Most of you reading this are no doubt disappointed in your investing performance for the year, and rightfully so. Usually we count on the benefits of diversification to provide one of the few free lunches in investing: mix together different asset classes and experience lower volatility with similar returns. What’s not to like; less volatility, same returns!
Some might say this year diversification failed. Not one major asset class had a significant positive return. Most major US and international stock indexes were down, some in the double digits. Even the stalwart hero of the conservative portfolio, the aggregate bond index was basically flat for the year. Gold and Silver, the supposed safe haven assets in a crisis, were both down: -2% and -9% respectively. (Client note: since we have been expecting interest rates to rise in the last couple of years, our portfolios have mostly short duration bonds. These bonds have returned 1.5-2% this year. For a refresher on bond math, click here)
You can take a quick look at the chart below from Bespoke Investment Group to survey the return landscape. The winners (if you can call them that): The yen, healthcare and natural gas. I’m guessing that not many would have predicted that last year.
How did this happen?
2018 was a tale of two markets. Although volatility picked up significantly in 2018, most major markets were up through September. Then they were absolutely clobbered from October onward. Why? No one knows for sure. There is a list of bad news to pick from: trade wars, tariffs, populist governments, slowing global growth, etc. I’m sure that all of these have contributed to the recent market turbulence.
But if, like me, you believe that market performance over the last 10 years has been driven largely by intervention of the Federal Reserve and other Central Banks around the world, then today’s market volatility is certainly not very surprising. We have conducted the world’s greatest monetary experiments: zero interest rates (negative in some countries) and quantitative easing for almost ten years. Now that these programs are unwinding around the world, is it surprising that things are getting more volatile? In other words, if the central banks have been so instrumental to investment returns, we should not be surprised if returns drop now that support is easing.
Where to go from here?
It is impossible to know how markets will fare. These types of interventions have literally never been done before on this global scale. I would be skeptical of anyone claiming to know how this will turn out. A little over a year ago, I wrote a note where I encouraged prudence for 2018 (you can review here). I think that prudence remains the key watchword for 2019. I expect volatility to remain high and would not be surprised to see continued market drops.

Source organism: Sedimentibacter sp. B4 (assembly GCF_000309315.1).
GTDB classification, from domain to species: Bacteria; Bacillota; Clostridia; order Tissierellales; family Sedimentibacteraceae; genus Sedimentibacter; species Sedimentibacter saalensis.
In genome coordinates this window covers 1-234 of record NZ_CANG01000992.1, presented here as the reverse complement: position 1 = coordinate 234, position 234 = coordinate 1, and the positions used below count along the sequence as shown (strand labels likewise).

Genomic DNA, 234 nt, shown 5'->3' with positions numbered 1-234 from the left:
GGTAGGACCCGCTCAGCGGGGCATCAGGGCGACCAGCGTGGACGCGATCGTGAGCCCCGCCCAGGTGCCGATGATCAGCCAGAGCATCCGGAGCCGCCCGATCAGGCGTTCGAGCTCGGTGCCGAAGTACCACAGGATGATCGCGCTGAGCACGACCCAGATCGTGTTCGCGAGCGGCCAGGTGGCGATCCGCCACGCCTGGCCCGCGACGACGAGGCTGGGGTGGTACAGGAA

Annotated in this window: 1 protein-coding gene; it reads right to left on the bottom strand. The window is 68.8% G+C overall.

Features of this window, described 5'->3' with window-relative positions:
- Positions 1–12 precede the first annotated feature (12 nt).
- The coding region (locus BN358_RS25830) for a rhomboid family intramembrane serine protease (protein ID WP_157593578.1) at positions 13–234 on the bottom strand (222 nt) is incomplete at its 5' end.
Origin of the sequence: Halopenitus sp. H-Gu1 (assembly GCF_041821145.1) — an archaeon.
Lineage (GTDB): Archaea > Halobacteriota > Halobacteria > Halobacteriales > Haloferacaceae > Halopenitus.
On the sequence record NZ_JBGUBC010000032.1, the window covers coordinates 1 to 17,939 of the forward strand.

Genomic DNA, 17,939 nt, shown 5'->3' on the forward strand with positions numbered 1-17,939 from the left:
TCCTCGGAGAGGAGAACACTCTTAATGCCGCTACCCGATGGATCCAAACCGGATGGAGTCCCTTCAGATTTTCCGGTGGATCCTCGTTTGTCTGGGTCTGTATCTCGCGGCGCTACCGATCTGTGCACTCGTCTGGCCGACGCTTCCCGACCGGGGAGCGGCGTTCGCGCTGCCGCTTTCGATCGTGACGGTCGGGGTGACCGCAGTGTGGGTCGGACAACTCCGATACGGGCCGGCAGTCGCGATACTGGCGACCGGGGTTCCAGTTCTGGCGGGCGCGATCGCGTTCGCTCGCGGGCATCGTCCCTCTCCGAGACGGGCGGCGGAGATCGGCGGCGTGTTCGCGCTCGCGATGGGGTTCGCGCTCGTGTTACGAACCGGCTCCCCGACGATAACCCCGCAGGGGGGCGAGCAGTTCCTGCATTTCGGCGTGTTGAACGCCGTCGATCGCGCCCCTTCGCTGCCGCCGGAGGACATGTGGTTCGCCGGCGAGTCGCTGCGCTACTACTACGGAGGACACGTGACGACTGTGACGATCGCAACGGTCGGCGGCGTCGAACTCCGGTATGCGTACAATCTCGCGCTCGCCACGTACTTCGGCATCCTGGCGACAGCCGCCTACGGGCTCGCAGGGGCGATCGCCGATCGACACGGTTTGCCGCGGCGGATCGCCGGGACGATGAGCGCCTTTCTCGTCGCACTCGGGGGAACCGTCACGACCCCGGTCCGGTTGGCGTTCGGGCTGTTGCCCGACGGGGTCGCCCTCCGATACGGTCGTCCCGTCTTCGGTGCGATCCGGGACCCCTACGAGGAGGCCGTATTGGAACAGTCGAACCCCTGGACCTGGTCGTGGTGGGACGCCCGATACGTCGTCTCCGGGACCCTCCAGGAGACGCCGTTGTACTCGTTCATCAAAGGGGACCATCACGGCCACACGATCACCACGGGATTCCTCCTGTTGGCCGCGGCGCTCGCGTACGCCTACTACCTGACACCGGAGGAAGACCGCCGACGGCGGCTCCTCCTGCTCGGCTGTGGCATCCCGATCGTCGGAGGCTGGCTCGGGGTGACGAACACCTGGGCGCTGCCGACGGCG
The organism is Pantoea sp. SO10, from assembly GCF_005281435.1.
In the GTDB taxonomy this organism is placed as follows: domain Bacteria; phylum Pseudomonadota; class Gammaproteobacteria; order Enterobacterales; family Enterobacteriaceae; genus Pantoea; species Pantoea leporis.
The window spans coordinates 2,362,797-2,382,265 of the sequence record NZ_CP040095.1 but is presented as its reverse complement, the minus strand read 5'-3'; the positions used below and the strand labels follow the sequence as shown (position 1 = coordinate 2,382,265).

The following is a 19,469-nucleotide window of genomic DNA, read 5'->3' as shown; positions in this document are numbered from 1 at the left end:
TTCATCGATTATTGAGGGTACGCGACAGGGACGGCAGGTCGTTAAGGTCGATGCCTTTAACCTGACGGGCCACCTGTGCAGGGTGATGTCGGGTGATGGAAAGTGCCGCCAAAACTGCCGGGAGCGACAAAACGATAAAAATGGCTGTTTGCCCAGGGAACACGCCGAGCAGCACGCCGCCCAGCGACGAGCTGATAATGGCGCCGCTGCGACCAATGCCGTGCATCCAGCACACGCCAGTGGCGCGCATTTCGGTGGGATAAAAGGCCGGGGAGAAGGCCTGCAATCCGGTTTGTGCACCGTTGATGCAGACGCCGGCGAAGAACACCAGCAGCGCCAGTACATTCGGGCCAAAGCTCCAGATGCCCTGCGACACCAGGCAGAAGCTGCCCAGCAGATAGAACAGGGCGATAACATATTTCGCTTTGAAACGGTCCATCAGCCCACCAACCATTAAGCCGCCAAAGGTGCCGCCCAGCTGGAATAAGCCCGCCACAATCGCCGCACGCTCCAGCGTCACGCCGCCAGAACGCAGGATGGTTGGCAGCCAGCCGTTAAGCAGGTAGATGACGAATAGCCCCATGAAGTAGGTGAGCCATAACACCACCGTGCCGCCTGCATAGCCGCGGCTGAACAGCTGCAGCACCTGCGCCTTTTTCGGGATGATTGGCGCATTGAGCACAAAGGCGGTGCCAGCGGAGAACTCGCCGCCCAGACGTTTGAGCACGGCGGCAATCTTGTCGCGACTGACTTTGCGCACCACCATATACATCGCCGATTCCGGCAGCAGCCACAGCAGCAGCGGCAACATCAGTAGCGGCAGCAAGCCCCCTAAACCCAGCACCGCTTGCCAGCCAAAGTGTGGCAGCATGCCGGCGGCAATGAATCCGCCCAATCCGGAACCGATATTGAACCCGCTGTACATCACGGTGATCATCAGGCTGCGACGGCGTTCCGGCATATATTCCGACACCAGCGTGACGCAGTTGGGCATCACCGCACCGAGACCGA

Perhaps we should say that it seems as though diversification has failed this year, because diversification only works over time. Based on market history, we should expect market corrections of 10% or so every year. And corrections of 20% or more to happen every three or four years. Part of your our strategy should be use the corrections to our advantage and buy assets when prices are low. I want to show you the following chart from the Motley Fool. It shows returns after market corrections:
As you can see, after market drops, the odds of stocks being higher in five years go up significantly. So one way to look at the current scenario is that while short-term returns have been poor, the odds have increased that long-term returns will be better.
Together we have developed a risk-appropriate diversified portfolio, so the path forward is simple: stick to your strategy. Your asset allocation strategy is designed to take advantage of this volatility. For a refresher on how this design works, click here). Although it will be uncomfortable, using these types of market corrections to sell the assets that have performed well (or at least less badly!) to buy assets that have done poorly recently is the key to the success of your strategy over the long term.
Having a strategy is important. But equally important is having the fortitude to stick with it during times of turbulence. Diversification may not seem to have worked well this year, but I believe that it will continue to pay dividends in the future as it has done in the past.
Feel free to reach out if you have questions, concerns or if you’d just like to chat.
Note: The contents of this site are general in nature and not intended as specific investment advice. All investments are subject to risk; including loss of investment value. If you have any question regarding investments or concepts in these pages, please consult with an investment professional.